We can’t put the distillery names on the bottles because they are trademarks of the distilleries. So we came up with another system: each bottle is assigned a number and we’re going in numerical order, so the currently released bottles are 1,2,3 and 4, the next releases will be 5 and 6. Bottles are labelled with their ABV and volume and then they come with an information card giving all the other details from the original bottle.
We also have a colour coding system for the different regions: orange is Speyside, purple is Islay, grey is Campbeltown, gold is Highland, green is Lowland, teal is Orkney, blue is Blended.
Why have you chosen for a system to release 2 samples every two weeks?
We wanted to give drinkers the chance to try two drams side by side that offer something interesting. Like the two bottles of 15-year old Laphroaig in releases NO.05 and NO.06, one is from the 80s and one is from the early 90s, so this is a great opportunity to try the ‘same’ whisky from two different eras.
We chose every two weeks because it gives us time to build an audience and not flood our own market with drams. Once we get more established we may start to release them more often – we’ve got loads of bottles lined up if everything goes to plan.
What is the target audience you aim at? Is that the younger drinker or the more advanced drinker who is still looking for his dream dram.
We want Cheaper By The Dram to be for all whisky drinkers. We chose 30ml as a dram size so that we can price the drams to be accessible for everyone. £25 for a dram might seem expensive at first, but when you realise that dram is from a bottle of Macallan 23 year old distilled in 1971 and bottled by the Hart Brothers hopefully people will realise we’re trying to bring these whiskies to everyone.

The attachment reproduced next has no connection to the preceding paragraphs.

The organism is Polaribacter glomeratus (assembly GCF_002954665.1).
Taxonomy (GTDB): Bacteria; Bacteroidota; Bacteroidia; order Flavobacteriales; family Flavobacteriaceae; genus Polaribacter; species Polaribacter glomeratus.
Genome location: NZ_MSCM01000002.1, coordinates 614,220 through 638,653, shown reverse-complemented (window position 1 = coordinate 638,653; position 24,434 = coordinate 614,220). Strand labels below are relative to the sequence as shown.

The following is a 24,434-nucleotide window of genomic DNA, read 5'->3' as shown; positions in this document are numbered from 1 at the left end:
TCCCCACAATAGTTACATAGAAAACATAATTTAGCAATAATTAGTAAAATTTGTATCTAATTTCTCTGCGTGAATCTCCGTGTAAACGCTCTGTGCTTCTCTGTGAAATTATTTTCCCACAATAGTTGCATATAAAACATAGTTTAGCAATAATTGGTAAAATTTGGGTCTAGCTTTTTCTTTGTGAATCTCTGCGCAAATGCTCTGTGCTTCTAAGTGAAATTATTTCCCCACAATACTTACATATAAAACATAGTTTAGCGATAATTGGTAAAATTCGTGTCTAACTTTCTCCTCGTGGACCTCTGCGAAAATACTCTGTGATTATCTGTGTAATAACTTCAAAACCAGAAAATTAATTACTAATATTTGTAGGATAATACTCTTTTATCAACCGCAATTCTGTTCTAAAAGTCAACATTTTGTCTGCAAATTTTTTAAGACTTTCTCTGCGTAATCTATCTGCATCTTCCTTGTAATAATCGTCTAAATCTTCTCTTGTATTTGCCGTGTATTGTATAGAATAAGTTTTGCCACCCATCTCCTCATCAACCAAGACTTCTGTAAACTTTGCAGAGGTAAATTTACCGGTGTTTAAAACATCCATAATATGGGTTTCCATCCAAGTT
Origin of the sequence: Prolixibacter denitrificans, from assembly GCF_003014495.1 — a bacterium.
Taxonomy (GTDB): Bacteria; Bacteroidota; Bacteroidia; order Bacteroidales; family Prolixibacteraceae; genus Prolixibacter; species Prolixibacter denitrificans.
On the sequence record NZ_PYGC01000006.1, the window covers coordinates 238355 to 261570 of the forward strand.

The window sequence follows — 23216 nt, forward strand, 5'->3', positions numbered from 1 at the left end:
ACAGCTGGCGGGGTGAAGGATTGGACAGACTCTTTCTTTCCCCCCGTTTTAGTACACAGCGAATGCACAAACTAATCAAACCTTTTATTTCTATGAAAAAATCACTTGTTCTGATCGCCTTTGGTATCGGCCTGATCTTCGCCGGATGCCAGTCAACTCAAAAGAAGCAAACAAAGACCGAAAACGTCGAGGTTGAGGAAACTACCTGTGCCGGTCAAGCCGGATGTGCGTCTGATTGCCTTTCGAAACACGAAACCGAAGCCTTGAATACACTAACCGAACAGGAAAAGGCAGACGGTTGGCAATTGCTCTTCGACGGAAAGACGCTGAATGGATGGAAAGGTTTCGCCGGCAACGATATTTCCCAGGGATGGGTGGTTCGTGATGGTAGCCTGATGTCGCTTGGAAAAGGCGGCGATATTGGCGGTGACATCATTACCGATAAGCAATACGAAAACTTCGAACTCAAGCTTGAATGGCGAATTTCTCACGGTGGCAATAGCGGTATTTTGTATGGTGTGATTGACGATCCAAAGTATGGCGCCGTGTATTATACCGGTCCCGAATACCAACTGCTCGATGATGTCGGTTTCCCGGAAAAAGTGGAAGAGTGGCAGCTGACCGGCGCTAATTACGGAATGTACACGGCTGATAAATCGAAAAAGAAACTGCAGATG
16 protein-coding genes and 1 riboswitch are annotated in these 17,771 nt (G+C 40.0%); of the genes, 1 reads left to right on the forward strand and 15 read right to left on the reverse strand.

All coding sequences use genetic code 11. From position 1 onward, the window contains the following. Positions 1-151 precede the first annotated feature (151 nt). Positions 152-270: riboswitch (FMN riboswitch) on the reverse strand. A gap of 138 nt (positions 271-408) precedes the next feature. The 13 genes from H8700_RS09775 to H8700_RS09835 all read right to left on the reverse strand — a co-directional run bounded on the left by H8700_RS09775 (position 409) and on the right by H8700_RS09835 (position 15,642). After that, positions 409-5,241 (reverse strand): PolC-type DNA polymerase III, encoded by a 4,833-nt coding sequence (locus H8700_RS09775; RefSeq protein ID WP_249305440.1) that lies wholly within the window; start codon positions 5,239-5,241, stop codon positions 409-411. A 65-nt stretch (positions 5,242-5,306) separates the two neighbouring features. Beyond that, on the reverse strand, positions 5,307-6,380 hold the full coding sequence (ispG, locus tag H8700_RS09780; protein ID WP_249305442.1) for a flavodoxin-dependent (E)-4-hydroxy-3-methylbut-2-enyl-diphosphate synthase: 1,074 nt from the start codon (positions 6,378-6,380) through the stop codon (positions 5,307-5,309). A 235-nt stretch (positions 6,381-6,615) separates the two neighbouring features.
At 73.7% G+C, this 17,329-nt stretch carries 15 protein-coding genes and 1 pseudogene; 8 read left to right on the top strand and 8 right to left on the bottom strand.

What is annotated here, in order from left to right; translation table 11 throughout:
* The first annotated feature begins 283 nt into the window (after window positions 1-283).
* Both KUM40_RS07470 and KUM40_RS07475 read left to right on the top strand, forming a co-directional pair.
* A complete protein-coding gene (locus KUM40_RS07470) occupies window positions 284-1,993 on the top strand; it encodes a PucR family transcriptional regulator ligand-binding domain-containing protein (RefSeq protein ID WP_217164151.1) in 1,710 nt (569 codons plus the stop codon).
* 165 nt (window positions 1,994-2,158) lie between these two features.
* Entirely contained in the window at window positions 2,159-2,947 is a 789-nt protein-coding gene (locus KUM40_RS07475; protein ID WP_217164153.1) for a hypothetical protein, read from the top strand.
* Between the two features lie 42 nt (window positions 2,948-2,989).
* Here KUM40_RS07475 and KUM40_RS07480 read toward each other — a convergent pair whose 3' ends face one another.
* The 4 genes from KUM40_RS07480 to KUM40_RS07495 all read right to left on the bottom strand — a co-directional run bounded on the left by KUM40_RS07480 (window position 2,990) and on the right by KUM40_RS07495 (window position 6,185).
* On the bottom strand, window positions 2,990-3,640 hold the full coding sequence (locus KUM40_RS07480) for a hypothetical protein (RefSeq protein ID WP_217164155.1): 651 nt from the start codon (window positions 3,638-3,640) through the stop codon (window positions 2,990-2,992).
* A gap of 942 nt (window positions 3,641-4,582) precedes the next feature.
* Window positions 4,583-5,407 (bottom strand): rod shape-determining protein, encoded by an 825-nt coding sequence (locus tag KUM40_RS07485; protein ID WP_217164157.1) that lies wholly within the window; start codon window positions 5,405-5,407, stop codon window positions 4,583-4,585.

We want the advanced drinker to try their dream dram for sure, but we think at that price that young drinkers can get into these exotic whiskies as well – we imagine them trying some of the more mainstream names and then finding their way through some of the more obscure drams on our list before eventually finding their own dream dram.
Do you see a rise in a younger more enthusiastic stream of whisky drinkers coming through who want to explore and learn more about whisky?
We hope so. Whisky is definitely fashionable right now, but the jump from high street bottles to a connoisseur’s single malt bottle can be big and daunting if you’re not sure exactly what you’re after. The industry needs to do more to embrace and welcome new drinkers. There need to be more accessible bottles for young drinkers whether that is through 30ml like ours or 500ml and 350ml bottles.
There are a lot of sample services available these days and also Master of Malt and the Whisky Exchange sell samples. Some of them also sell fine & Rare samples. What distinguishes you from these guys?
It’s true that we’re not the only ones doing drams, but there are also hundreds of independent bottlers working in the UK and there is space for them all because they all specialise in different things and appeal to different people. We’re working at a much smaller scale than the other dram services you mentioned, and we’re providing niche, vintage bottles in very limited runs.